From the Director's Chair
Dear Lower School Parents and Families,
The first month of Lower School is wonderfully joyful, but also quite unique. Spending a summer outside of school is usually a time of growth and change for anyone, but for young children the growth and change can be dramatic.
Our teachers prepare by spending the previous spring and summer months doing two primary things: learning about their new students and how they performed last year and making sure that our classrooms are fully stocked and prepared for the range of learning about to take place.
With these two things in place, the first month of school is a time to notice and define each student’s growth and change. It is also a time to begin to match the new learning environment of a new grade level with the current strengths and challenges of each student. It is a time of caring assessment, both formal and informal, a time of conversation and sharing, and a time when we adults share our reflections and observations as often as possible so that our collective compassion and wisdom becomes the basis of our teaching actions.
On the formal side of assessments (primarily for grades 1-5), we examine the returned summer math work, see how students are performing on new math work, and give reading, writing and spelling benchmarks. On the informal side, we see how our students approach classroom work, how students navigate a new classroom and grade-level social world, and how much knowledge and confidence students have retained from the previous year. The first month of school is an incredibly rich, enlightening month with a clear focus for us to get to know our students as they now are and to partner with them to foster each student’s greatest success as a learner.
October brings with it settling into an academic routine that includes differentiated instruction based on all we now understand about each student. We adults, of course, continue to examine our assumptions and approach with students, but always from the perspective gained in September. What we have learned about each student and how our approaches in the classroom are working become the main focus of our first set of reports and conferences, held just before Thanksgiving break.
For me, another place I witness the forming of this year’s Lower School community is in Meeting for Worship. To date, the first through fifth grades have gathered for Meeting on three occasions. The other two weeks they have met for Meeting with their grade in classrooms, and kindergarten and pre-K have met each week by grade. For first through fifth graders, returning to the Meeting Room offers a chance for quiet reflection and a chance to settle back into the habits of Meeting. Our September Meetings are often lively, with some amount of energetic excitement, and filled with student ministry about friendship, kindness and doing good deeds. Of course, we adults usually need to give reminders: only give one message per person per Meeting, listen well and don’t repeat a message already given, and give a good amount of time between messages in order for reflection to take place. As we move into October, Meeting usually begins to deepen, to become more focused. By late November, kindergarten is ready to join Meeting and we are ready for them.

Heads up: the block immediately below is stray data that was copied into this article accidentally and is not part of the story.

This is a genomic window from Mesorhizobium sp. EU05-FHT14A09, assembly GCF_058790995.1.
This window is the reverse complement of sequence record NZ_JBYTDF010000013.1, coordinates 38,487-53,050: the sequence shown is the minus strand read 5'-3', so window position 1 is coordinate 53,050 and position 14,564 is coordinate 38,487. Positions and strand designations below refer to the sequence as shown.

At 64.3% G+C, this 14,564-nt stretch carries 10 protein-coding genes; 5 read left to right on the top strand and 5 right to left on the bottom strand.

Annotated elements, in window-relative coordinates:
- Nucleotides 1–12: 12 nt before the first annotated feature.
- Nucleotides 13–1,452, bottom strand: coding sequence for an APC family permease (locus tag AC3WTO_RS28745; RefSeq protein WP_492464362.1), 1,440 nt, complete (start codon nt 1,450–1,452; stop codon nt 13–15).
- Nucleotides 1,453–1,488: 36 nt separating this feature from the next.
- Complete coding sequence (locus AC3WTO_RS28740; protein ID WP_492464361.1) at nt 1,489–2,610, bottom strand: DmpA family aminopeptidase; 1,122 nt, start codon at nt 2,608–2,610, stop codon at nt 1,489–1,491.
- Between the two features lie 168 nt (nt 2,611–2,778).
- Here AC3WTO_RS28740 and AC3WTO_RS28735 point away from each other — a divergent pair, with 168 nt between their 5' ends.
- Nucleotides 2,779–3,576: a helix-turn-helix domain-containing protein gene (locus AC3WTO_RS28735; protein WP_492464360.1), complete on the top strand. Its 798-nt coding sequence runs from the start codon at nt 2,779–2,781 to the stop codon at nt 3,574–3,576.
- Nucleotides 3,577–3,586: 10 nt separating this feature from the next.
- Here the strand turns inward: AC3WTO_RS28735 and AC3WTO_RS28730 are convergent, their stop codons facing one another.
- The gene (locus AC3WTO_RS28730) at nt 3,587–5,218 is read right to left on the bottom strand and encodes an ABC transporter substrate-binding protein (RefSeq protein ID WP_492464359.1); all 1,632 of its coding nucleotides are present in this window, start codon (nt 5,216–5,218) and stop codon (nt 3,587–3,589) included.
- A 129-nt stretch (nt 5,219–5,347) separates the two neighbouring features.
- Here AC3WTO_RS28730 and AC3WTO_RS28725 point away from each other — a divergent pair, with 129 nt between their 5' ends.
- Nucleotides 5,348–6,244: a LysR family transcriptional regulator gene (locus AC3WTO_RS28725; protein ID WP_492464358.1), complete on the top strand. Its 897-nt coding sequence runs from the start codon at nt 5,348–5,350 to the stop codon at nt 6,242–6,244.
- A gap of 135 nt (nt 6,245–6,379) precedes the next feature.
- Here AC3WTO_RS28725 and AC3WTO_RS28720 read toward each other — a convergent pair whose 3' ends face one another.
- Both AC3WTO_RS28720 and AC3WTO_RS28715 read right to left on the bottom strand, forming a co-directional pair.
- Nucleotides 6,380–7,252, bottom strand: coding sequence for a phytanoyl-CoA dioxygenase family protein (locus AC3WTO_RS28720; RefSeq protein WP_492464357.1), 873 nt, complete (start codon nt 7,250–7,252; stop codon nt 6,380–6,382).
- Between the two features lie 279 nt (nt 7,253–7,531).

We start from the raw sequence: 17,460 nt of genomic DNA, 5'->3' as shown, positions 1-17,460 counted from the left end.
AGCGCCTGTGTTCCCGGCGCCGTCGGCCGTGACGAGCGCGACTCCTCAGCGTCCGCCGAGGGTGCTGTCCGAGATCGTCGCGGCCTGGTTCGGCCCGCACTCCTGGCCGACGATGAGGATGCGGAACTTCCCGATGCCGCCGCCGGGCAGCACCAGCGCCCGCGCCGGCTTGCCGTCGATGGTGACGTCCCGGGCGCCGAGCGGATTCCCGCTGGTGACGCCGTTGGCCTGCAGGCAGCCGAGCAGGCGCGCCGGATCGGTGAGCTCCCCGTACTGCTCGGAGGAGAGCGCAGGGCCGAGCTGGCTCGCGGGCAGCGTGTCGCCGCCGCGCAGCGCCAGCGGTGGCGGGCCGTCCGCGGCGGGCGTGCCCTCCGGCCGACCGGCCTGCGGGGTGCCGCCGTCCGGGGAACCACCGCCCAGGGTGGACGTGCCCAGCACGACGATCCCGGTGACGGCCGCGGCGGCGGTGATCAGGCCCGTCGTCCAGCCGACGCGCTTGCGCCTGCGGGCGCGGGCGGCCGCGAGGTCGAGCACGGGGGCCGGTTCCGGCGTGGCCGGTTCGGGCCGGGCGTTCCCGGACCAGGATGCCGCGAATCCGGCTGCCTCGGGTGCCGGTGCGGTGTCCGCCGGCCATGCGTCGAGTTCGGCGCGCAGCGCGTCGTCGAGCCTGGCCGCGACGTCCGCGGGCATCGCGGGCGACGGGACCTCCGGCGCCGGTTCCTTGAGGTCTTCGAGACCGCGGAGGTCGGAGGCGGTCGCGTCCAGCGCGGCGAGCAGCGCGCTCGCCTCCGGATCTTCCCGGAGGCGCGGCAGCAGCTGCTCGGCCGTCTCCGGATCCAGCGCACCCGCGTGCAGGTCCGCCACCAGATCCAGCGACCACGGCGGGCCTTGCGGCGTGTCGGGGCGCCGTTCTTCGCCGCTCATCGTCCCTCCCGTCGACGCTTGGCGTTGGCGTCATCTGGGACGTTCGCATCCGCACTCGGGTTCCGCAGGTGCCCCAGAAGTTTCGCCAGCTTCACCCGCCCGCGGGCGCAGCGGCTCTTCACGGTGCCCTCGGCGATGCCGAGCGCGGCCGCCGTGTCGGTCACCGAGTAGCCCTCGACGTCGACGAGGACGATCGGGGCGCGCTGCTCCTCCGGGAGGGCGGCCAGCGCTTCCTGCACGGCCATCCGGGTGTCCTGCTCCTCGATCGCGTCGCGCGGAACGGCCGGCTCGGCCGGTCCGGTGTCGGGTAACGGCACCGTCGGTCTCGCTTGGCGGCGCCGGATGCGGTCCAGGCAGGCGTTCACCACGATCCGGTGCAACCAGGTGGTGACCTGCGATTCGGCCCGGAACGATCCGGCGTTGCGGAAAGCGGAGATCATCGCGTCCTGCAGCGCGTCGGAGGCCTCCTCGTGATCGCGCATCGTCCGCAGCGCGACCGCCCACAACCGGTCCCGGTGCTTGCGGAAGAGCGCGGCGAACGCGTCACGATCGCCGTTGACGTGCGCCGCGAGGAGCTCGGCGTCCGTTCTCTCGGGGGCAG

The first month of Lower School is a full introduction for everyone joining or reconnecting to our learning community. I love to experience the energy and effort that is put into the start of school. September provides a loving foundation for the school year.
Here’s to a great year ahead. I am so happy to have you as partners.
All the best,
Monday, Oct. 31, 8:30 am
All families are welcome to attend our annual Halloween parade. The parade for grades K-5 will begin in Lower School at 8:30 am sharp near the science room and end at 8:50 am on the Lower School green. (If it is raining, the parade will conclude after touring the Upper School, and children can meet their parents back in the classroom for final photos.) See the parade route.
Pre-K students and their families should gather in the pre-K by 8:15 am. They will then walk over as a group and watch the parade from the kindergarten playground. Afterwards, they will walk back to enjoy their own festivities. If it rains, they will not go to Lower School but will remain in the pre-K. They should follow the same costume guidelines as the rest of Lower School.
All children who are participating in the parade should wear their costumes to school. As a Quaker school, we ask that students not wear costumes that are overly scary or violent, or military clothing such as camouflage or other depictions of war. We also ask that they do not carry toy weapons (swords, guns, etc.) or other violent accessories that may be part of their costumes.
Be sure your child brings a change of clothes to school. Children will change into school clothes following the festivities and should remove all face paint, etc. Regular classes will resume later in the morning.
Alternate Activity for Children Who Don't Celebrate Halloween
Out of respect for the diversity of our community, as we have done in past years, we will provide an alternate activity for children whose families do not celebrate Halloween. To sign up for this option, contact Lisa Reedich (ext. 171) by Oct. 28.
Parent Social, Grades 1 through 5
Save the date, and here is the link for the Signup Genius.
Lower School Memories
Thank you to all the families who attended the Fall Festival – and all the wonderful volunteers who made it a success! Photos.
In case you haven't seen them, take a few moments to view photos of the first day of pre-k and kindergarten. So sweet!